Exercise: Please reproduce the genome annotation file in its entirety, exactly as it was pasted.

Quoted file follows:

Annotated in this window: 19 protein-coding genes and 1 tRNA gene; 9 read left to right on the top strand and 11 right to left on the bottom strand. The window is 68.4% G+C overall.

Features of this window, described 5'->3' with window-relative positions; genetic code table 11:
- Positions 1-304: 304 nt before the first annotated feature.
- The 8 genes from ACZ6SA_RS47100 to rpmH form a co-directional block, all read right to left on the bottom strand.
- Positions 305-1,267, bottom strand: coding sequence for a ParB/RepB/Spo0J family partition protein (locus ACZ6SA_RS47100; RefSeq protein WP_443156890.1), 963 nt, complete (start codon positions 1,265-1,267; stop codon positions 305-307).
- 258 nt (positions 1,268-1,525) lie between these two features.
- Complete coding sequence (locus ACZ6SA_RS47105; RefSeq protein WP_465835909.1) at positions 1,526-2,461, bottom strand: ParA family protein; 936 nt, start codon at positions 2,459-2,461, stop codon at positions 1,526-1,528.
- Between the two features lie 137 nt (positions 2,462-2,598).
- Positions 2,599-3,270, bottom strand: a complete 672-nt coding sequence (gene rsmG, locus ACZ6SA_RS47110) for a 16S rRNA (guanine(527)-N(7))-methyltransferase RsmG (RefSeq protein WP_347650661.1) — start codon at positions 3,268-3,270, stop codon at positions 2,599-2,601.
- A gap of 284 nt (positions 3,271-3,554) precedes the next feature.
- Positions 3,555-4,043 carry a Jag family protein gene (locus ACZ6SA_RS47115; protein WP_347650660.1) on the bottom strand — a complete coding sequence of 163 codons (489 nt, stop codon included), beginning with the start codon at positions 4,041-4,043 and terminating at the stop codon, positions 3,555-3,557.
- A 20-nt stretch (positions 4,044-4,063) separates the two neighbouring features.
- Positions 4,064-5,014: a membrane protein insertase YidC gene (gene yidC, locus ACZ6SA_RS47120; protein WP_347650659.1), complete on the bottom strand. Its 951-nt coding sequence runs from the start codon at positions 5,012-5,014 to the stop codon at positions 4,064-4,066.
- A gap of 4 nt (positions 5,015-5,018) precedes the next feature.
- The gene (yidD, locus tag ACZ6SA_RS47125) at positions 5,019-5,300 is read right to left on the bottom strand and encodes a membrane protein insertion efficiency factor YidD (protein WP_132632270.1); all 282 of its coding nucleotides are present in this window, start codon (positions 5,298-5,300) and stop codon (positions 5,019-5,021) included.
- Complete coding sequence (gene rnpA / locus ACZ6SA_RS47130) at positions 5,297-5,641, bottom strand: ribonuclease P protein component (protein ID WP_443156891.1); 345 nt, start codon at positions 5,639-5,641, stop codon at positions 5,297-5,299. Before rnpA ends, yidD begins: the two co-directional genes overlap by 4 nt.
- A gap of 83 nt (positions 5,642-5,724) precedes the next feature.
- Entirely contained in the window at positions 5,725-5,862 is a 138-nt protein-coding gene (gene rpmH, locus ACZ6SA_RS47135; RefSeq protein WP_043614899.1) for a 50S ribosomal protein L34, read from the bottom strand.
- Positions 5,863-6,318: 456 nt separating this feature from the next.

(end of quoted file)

Annotated in this window: 19 protein-coding genes and 1 tRNA gene; 9 read left to right on the top strand and 11 right to left on the bottom strand. The window is 68.4% G+C overall.

Features of this window, described 5'->3' with window-relative positions; genetic code table 11:
- Positions 1-304: 304 nt before the first annotated feature.
- The 8 genes from ACZ6SA_RS47100 to rpmH form a co-directional block, all read right to left on the bottom strand.
- Positions 305-1,267, bottom strand: coding sequence for a ParB/RepB/Spo0J family partition protein (locus ACZ6SA_RS47100; RefSeq protein WP_443156890.1), 963 nt, complete (start codon positions 1,265-1,267; stop codon positions 305-307).
- 258 nt (positions 1,268-1,525) lie between these two features.
- Complete coding sequence (locus ACZ6SA_RS47105; RefSeq protein WP_465835909.1) at positions 1,526-2,461, bottom strand: ParA family protein; 936 nt, start codon at positions 2,459-2,461, stop codon at positions 1,526-1,528.
- Between the two features lie 137 nt (positions 2,462-2,598).
- Positions 2,599-3,270, bottom strand: a complete 672-nt coding sequence (gene rsmG, locus ACZ6SA_RS47110) for a 16S rRNA (guanine(527)-N(7))-methyltransferase RsmG (RefSeq protein WP_347650661.1) — start codon at positions 3,268-3,270, stop codon at positions 2,599-2,601.
- A gap of 284 nt (positions 3,271-3,554) precedes the next feature.
- Positions 3,555-4,043 carry a Jag family protein gene (locus ACZ6SA_RS47115; protein WP_347650660.1) on the bottom strand — a complete coding sequence of 163 codons (489 nt, stop codon included), beginning with the start codon at positions 4,041-4,043 and terminating at the stop codon, positions 3,555-3,557.
- A 20-nt stretch (positions 4,044-4,063) separates the two neighbouring features.
- Positions 4,064-5,014: a membrane protein insertase YidC gene (gene yidC, locus ACZ6SA_RS47120; protein WP_347650659.1), complete on the bottom strand. Its 951-nt coding sequence runs from the start codon at positions 5,012-5,014 to the stop codon at positions 4,064-4,066.
- A gap of 4 nt (positions 5,015-5,018) precedes the next feature.
- The gene (yidD, locus tag ACZ6SA_RS47125) at positions 5,019-5,300 is read right to left on the bottom strand and encodes a membrane protein insertion efficiency factor YidD (protein WP_132632270.1); all 282 of its coding nucleotides are present in this window, start codon (positions 5,298-5,300) and stop codon (positions 5,019-5,021) included.
- Complete coding sequence (gene rnpA / locus ACZ6SA_RS47130) at positions 5,297-5,641, bottom strand: ribonuclease P protein component (protein ID WP_443156891.1); 345 nt, start codon at positions 5,639-5,641, stop codon at positions 5,297-5,299. Before rnpA ends, yidD begins: the two co-directional genes overlap by 4 nt.
- A gap of 83 nt (positions 5,642-5,724) precedes the next feature.
- Entirely contained in the window at positions 5,725-5,862 is a 138-nt protein-coding gene (gene rpmH, locus ACZ6SA_RS47135; RefSeq protein WP_043614899.1) for a 50S ribosomal protein L34, read from the bottom strand.
- Positions 5,863-6,318: 456 nt separating this feature from the next.